Marketers are no longer afraid of integration deals on edgy shows — if they follow a few simple rules
When the world is overrun with flesh-eating zombies, it’s nice to know your car won’t break down.
Yes, that was a nearly pristine kiwigreen Hyundai Tucson ferrying characters in this season of AMC’s smash post-apocalyptic zombie drama “The Walking Dead.” Viewers will never see the vehicle smeared with zombie blood. Nor will it ever break down. Why? Because Hyundai paid for the program’s gang of survivors to drive the car this season (and is negotiating for the next cycle). As part of the deal, it can never be used to crush or mangle the series’ famous shambling creatures and must always be presented in good working order.
(From the pages of the April 2 issue of Variety.)
In cobbling together such a deal, the auto sponsor is providing TV networks a template upon which to work as more mainstream TV dramas tackle carnage, violence and grit — and as advertisers try to harness the audience reach of these gory dramas while striving to keep their brand images clean. Once viewed as something to keep at arm’s length, edgy drama these days is one of the few things that attract a hard-to-reach demographic: men between the ages of 18 and 34.
The car “really is a trusted partner. It’s this getaway vehicle. It’s really there to help them get out of difficult situations,” explained David Matathia, director of advertising at Hyundai. But with every partnership come a few rules of the road: “It can’t be used as a tank. It can’t be used to roll over zombies,” he said.
These days, advertisers, like viewers, are showing their taste for blood. Edgy dramas are a key place to find the “young and affluent,” said Brent Poer, president of LiquidThread, a unit of ad buyer Starcom MediaVest Group that helps marketers weave their products into shows. “They tend to be, culturally, the people who are on top of trends first. It’s a really passionate audience. That’s why you want to be there.”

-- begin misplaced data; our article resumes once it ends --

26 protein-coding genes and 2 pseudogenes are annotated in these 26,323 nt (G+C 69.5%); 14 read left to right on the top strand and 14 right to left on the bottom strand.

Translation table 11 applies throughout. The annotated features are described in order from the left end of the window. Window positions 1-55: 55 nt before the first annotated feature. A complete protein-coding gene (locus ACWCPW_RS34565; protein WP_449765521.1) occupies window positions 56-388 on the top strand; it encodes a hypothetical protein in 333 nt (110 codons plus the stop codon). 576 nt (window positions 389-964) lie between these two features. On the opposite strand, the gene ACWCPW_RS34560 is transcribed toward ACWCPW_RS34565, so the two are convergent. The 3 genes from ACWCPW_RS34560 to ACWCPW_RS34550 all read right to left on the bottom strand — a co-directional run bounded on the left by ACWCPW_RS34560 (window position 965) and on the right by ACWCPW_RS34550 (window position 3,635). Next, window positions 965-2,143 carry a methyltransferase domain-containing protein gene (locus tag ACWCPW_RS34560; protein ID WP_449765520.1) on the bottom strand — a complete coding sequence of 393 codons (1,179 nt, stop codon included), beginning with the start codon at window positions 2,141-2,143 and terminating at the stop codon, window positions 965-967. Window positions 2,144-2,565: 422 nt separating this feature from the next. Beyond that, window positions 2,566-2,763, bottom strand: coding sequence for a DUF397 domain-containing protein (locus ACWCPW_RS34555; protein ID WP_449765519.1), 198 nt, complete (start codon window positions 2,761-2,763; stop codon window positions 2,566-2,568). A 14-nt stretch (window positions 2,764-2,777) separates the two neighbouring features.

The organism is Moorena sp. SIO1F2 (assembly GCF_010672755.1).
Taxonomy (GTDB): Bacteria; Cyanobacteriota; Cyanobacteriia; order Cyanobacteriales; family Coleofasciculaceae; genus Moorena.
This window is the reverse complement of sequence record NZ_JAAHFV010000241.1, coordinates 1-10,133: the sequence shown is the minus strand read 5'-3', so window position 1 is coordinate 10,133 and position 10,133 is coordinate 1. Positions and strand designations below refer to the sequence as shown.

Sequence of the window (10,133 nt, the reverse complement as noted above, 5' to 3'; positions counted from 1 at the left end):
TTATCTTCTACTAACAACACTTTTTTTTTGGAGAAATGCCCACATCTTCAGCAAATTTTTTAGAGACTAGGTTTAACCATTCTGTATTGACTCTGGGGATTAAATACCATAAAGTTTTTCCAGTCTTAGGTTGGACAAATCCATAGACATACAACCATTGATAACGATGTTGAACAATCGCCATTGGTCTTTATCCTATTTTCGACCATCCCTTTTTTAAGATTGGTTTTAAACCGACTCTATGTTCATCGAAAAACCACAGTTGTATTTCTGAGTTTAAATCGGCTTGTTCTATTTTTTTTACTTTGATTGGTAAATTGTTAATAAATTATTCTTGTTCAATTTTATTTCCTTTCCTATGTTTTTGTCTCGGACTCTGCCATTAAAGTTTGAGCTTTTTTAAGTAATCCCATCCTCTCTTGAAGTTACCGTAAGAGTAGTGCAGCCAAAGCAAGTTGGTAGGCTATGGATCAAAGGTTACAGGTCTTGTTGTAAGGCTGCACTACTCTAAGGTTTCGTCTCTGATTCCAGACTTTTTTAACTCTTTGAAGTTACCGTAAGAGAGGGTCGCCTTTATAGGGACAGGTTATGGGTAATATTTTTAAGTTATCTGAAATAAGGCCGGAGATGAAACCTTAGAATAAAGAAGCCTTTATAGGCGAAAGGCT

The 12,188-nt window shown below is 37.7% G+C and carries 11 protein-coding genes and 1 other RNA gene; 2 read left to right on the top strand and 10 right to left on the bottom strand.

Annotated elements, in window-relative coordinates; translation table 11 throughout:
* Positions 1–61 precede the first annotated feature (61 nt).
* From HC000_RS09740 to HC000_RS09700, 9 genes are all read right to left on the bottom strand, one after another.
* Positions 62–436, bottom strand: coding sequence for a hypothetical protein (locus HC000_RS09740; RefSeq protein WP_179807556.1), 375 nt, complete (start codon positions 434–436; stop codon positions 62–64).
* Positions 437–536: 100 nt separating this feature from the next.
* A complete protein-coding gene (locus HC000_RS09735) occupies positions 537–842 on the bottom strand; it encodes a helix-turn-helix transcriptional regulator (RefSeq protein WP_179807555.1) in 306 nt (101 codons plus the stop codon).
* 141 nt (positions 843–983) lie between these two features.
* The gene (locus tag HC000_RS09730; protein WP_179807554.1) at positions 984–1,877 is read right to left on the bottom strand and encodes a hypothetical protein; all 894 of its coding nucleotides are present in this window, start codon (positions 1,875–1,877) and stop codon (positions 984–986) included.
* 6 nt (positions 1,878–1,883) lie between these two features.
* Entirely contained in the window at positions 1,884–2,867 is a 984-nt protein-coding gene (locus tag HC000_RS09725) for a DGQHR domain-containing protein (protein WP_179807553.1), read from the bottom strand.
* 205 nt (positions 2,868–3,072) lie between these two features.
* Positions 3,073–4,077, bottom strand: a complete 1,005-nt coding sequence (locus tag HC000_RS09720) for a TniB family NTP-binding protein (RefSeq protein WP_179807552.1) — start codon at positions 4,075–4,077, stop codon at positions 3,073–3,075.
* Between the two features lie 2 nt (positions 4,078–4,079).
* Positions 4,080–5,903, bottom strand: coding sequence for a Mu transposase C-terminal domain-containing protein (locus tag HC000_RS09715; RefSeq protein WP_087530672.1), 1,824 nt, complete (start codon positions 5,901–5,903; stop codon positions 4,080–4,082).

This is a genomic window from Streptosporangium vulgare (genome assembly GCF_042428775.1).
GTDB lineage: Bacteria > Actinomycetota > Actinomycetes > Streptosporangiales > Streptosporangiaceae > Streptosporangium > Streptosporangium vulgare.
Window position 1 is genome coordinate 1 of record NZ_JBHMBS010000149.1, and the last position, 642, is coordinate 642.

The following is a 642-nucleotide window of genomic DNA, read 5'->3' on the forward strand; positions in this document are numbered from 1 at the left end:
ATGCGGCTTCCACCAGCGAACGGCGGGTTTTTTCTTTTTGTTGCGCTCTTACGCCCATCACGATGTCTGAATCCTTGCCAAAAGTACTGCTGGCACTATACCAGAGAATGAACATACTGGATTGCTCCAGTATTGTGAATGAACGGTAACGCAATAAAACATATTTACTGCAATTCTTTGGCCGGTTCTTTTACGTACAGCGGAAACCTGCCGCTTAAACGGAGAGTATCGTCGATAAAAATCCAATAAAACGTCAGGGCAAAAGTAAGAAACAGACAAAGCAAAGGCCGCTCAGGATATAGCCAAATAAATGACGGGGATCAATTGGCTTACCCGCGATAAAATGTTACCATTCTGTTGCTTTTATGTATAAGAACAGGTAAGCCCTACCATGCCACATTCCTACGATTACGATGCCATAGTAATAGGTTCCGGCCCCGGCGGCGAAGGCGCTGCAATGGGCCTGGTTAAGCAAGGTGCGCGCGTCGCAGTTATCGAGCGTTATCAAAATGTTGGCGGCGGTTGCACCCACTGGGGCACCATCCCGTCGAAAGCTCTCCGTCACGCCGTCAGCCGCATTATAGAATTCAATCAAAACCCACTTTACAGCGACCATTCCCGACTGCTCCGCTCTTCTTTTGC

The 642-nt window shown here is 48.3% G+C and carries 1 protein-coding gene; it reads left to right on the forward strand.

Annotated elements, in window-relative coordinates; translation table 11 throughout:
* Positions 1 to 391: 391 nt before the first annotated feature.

AMC has received many requests for product placement in the show, said Scott Collins, AMC’s exec VP of ad sales — even though the lack of electricity after the storyline’s apocalypse makes the idea challenging. Nonetheless, marketers would love to get an electronic device or mobile tablet into the hands of key characters. “They’re like, ‘Can’t you write a flashback scene from before the apocalypse?’ Uh, yeah, that’s not really authentic,” he recounted.
There are other ways to play with the undead. With LiquidThread’s assistance, Microsoft created two ads used just in breaks accompanying “The Walking Dead.” The spots took a humorous look at the people who play zombies in the series.
Elsewhere, ad support is building for NBC’s “Hannibal” (pictured above), according to a person familiar with the situation; the series is based on the flesh-eating psychiatrist made popular by author Thomas Harris. Marketers would also be hard-pressed to ignore Fox’s “The Following,” a grisly skein that is the closest thing to a hit for a new drama in the back half of this TV season. And Amazon recently announced it would develop a series version of the cult-favorite movie “Zombieland.”
When “The Walking Dead” debuted on AMC in the fall of 2010, Hyundai executives were immediately intrigued, Matathia said. Even in a short first arc — six episodes — the series “put up some really good numbers against key demographics.” Ad agency Initiative inquired about the possibility of a placement during season one, but was told nothing was available.
The dialogue remained open. As preparations for season two got into gear, producers saw a need for a car, and AMC reached out, said Dan Mintz, a vice president and director of national broadcast at Initiative. “The median age is so young on the show,” he said, estimating it to be in the 30s, and the series’ passionate fans talk about nearly everything on “Dead” via social media, ensuring Hyundai’s appearance gets traction.
As this sort of fare migrates from FX and HBO to broadcast TV, will advertisers continue to crawl over zombies as the zombies continue to crawl over their prey? So long as the shows use an element of the fantastic, most advertisers will consider the idea, said LiquidThread’s Poer. “They get more room with some of the violence and the gore because it’s a world no one lives in,” he said.
Meanwhile, the next season of “Walking Dead” will probably feature the Tucson in close proximity to flesh-eating — courtesy of Hyundai.
“I’m fairly confident we’ll be back,” Matathia said.